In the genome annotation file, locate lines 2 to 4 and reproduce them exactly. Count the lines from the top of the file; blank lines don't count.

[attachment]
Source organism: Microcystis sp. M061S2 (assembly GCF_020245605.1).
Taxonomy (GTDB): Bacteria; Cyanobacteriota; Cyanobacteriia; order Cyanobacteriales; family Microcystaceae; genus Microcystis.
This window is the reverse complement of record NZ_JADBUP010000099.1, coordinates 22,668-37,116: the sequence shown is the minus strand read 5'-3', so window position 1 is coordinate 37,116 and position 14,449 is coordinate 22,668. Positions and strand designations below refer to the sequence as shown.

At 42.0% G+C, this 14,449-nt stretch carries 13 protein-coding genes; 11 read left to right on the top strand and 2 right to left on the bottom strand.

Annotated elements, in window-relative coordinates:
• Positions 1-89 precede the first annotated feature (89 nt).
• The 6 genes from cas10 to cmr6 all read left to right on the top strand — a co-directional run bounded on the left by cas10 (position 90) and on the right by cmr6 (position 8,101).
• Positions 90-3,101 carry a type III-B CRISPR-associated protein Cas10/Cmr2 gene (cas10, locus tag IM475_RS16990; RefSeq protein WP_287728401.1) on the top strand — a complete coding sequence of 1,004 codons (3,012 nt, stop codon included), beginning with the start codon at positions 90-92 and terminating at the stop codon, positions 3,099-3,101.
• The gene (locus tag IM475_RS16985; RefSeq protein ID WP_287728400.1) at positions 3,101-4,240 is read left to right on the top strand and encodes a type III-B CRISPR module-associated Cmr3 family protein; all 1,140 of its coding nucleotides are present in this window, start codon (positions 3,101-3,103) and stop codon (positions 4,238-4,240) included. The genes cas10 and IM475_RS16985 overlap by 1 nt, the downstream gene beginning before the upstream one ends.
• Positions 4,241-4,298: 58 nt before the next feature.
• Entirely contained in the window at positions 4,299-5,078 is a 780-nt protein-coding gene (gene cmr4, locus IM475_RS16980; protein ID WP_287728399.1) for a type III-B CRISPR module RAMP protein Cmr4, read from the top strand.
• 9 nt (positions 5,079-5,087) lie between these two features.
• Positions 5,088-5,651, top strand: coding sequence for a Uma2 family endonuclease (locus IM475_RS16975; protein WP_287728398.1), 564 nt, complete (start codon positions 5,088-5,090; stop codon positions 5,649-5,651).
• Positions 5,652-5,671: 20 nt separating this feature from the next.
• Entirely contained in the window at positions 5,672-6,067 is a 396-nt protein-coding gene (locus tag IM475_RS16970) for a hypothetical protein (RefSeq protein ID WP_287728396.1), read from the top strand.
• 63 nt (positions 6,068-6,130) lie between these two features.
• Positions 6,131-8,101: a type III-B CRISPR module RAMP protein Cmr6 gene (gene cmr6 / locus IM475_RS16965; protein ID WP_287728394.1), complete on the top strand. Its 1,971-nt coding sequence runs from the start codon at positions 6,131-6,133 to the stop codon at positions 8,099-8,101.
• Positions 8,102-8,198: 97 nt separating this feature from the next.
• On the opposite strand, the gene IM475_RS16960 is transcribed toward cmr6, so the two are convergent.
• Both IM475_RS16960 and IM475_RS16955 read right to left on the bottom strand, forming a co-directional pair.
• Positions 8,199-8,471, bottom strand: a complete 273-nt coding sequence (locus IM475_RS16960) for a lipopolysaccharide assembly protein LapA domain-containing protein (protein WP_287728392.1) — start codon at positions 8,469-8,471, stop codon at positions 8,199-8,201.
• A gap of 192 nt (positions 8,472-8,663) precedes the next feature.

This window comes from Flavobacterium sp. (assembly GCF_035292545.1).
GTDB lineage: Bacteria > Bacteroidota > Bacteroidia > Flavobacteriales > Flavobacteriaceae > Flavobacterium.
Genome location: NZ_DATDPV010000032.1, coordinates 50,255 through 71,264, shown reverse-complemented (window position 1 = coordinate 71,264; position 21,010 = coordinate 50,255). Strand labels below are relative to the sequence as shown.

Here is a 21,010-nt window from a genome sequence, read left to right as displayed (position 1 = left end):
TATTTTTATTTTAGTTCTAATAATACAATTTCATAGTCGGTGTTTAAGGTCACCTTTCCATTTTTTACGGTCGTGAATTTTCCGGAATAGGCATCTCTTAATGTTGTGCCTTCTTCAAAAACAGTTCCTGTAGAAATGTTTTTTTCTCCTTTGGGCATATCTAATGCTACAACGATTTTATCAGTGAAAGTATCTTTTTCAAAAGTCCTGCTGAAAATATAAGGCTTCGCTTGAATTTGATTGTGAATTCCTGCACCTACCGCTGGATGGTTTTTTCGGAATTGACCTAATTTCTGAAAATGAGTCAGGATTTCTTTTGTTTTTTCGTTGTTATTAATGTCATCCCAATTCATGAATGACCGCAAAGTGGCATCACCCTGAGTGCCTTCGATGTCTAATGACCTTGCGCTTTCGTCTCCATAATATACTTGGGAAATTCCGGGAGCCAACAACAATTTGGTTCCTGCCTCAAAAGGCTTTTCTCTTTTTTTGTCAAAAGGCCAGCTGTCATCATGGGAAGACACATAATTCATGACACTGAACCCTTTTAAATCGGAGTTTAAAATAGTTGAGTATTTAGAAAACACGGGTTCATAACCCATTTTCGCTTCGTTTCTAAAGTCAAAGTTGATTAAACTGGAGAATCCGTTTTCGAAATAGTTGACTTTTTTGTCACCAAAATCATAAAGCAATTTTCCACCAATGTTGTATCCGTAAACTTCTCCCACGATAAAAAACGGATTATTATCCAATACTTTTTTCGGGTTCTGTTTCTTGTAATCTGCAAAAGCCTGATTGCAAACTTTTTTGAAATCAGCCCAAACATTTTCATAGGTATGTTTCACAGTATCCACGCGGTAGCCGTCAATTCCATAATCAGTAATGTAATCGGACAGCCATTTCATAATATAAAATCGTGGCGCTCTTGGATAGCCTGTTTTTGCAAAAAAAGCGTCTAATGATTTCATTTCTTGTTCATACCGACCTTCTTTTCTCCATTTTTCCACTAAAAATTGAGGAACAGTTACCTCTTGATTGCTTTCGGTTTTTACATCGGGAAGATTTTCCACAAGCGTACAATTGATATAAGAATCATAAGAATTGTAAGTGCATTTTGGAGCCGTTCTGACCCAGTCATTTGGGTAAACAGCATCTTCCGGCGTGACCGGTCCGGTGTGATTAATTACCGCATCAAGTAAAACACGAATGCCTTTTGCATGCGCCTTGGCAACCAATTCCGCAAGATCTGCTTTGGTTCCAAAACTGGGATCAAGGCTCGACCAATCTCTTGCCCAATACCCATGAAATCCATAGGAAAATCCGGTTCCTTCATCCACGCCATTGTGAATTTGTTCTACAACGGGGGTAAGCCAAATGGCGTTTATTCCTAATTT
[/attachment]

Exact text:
Taxonomy (GTDB): Bacteria; Cyanobacteriota; Cyanobacteriia; order Cyanobacteriales; family Microcystaceae; genus Microcystis.
This window is the reverse complement of record NZ_JADBUP010000099.1, coordinates 22,668-37,116: the sequence shown is the minus strand read 5'-3', so window position 1 is coordinate 37,116 and position 14,449 is coordinate 22,668. Positions and strand designations below refer to the sequence as shown.

At 42.0% G+C, this 14,449-nt stretch carries 13 protein-coding genes; 11 read left to right on the top strand and 2 right to left on the bottom strand.